Report of the Camping Taskforce to the Presbytery Life Committee of the Presbytery of Southeastern Illinois dated December 20, 1984, and revised March 28, 1985. Page 7. Photocopy of the report with attachments from the PSEI General Council meeting.

Founding presbyteries of Camp Carew, 1952.

The UPCUSA Reorganization of 1971‑72

Over time, there were numerous changes in the boundaries and names of the presbyteries within the Synod of Illinois. In 1971-72, the General Assembly of the United Presbyterian Church in the U.S.A. (UPCUSA) approved a major denominational re-organization which created large regional synods and necessitated the creation of large, sustainable, presbyteries. The Synod of Illinois and the Synod of Indiana were merged into the Synod of Lincoln Trails.

The Synods and Presbyteries of the PC(USA)
The Synods and Presbyteries of the PC(USA)

The presbyteries of the Synod of Lincoln Trails are:

Kemmerer Village

In 1884, an Assumption, Illinois-area farmer, Philip Kemmerer sat down and wrote out his own will--his gift to the children of the future! He wrote that his 400-acre farm and assets were to be given to the Presbyterian Churches of Central Illinois to create a home "for the orphans and friendless poor of all denominations."

Nine years after the death of Philip Kemmerer, the doors of Kemmerer Orphan’s Home opened wide to welcome homeless children, thus putting a plan of action together to fulfill one man’s dream and vision to help the helpless!

The Home served as a safe haven for orphaned children and also as an adoption agency. At that time, it was the Church’s responsibility, to care for the needy, the poor, and the orphaned. Most of the children were pre-school and grade-school age and all lived on the second floor of the old main building. There were usually 15 children living in each of the two dormitory rooms.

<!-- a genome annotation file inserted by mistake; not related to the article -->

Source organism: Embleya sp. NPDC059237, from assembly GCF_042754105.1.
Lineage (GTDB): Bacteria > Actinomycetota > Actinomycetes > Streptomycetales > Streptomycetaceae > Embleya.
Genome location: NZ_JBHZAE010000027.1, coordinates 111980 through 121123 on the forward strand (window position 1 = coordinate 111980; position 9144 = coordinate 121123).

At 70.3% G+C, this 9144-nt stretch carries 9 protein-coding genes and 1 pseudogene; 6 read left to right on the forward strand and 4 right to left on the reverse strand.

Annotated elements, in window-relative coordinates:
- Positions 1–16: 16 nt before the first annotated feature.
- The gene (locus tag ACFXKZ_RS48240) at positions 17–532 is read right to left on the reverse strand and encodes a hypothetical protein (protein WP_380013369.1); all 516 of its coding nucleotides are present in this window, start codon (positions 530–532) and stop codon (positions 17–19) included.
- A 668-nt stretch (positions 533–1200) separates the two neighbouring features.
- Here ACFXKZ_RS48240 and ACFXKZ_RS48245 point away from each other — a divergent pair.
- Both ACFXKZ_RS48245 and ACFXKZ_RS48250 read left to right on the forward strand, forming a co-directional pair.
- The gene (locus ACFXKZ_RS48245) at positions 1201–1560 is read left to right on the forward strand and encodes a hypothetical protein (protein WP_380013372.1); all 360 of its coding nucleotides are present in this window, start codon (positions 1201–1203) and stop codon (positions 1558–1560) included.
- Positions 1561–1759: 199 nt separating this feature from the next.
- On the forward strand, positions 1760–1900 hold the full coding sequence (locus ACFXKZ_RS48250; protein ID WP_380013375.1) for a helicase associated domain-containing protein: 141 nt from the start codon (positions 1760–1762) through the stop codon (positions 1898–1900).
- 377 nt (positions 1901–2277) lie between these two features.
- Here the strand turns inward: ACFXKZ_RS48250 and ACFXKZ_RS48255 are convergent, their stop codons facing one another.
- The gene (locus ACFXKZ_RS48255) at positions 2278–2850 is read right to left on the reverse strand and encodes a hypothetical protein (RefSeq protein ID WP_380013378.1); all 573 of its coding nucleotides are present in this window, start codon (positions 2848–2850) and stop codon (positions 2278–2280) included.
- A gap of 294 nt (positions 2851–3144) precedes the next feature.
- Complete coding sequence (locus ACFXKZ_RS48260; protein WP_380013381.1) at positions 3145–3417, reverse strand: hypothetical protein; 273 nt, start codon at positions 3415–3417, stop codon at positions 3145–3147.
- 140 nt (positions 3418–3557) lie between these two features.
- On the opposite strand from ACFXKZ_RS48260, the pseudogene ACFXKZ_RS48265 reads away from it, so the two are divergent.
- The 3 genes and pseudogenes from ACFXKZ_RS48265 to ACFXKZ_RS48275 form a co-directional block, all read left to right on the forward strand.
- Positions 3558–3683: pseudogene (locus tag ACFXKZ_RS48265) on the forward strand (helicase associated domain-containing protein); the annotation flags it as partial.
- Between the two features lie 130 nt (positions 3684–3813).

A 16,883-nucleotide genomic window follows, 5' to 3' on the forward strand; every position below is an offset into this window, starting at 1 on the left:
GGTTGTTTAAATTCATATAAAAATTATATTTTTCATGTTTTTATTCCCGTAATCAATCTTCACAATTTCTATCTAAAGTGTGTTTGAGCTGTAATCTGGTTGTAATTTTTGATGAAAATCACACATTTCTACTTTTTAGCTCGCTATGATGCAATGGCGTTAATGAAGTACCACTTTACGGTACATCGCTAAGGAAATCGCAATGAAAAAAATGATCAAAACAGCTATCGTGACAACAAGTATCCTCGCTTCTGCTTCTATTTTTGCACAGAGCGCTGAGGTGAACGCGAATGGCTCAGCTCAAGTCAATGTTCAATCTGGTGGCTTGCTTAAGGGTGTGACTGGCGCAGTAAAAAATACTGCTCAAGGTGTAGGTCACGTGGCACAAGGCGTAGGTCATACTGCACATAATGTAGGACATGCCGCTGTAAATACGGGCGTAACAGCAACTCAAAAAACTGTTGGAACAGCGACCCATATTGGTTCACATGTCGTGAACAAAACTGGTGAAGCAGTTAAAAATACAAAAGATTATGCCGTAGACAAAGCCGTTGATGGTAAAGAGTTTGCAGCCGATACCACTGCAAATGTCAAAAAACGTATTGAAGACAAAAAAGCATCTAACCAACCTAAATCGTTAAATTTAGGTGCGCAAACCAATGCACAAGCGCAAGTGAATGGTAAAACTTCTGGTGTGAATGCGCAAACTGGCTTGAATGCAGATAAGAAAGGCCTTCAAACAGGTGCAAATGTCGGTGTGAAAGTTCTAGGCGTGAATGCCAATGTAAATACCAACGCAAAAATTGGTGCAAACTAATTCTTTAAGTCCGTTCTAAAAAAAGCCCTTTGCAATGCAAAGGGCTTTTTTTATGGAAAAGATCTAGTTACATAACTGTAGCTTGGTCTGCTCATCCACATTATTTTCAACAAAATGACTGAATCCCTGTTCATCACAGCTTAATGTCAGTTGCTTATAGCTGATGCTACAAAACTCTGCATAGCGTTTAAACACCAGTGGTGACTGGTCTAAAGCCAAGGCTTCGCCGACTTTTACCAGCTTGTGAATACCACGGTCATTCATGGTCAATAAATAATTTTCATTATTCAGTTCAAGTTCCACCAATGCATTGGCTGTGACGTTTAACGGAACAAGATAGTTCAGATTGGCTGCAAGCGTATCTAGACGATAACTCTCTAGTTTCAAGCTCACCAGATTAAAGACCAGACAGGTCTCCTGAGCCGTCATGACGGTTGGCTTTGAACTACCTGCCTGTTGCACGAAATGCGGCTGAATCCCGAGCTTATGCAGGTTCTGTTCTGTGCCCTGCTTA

As modern medicine began to help childbearing couples live longer, the role and responsibility of the religious children’s homes began to shift away from caring primarily for orphans, to that of children of divorce, children born out-of-wedlock, or those of financially stressed families. During this time, the cost of caring for children continued to rise and soon the Church could no longer afford the sole responsibility of financing the cost of care for the needy. Governmental assistance, through taxation, began to assist churches with caring for the needy, the poor, and the hurting. Children often stayed at Kemmerer for five to ten years.

In 1954, Kemmerer Village began a new and radical program of providing small family-like, ranch-style cottages each with ten to twelve children, rather than being all housed in two large dormitories on the second floor of the main building. During the next 20 years, a gymnasium and ranch-style cottages were constructed on the 20-acre campus. Live-in houseparents served in each cottage. During this time, several county courts, who shared the welfare responsibilities of the needy, referred the majority of children to Kemmerer.

In the 1980's Kemmerer Village once again experienced a change in the type of children needing its care. No longer were the children orphans or children who were simply products of family breakdowns and needing long-term custodial care. These children were often victims of physical abuse, desertion, sexual abuse, neglect, and family and community violence. These children had challenging behavior problems, school problems, low self-esteem, anger, suicidal tendencies, and a pronounced distrust of adults.

In 1983 a new on-grounds' special education program was designed by Kemmerer Village and the Assumption, Illinois School District. Additional on-campus support services to these "special needs' children" included extensive therapy, counseling, psychiatric services, medical care, recreational therapy, and Christian education.

Today, Kemmerer Village serves over 120 children daily through their residential treatment and foster care programs.

Camp Carew Becomes a Ministry of Kemmerer Village

Text to come.


The Camp Carew logo.

Camp Carew welcomes campers from all religious traditions.
Camp Carew is a drug- and alcohol-free environment.
Camp Carew complies with the American Camp Association and the CDC guidelines as they pertain to Camp Carew.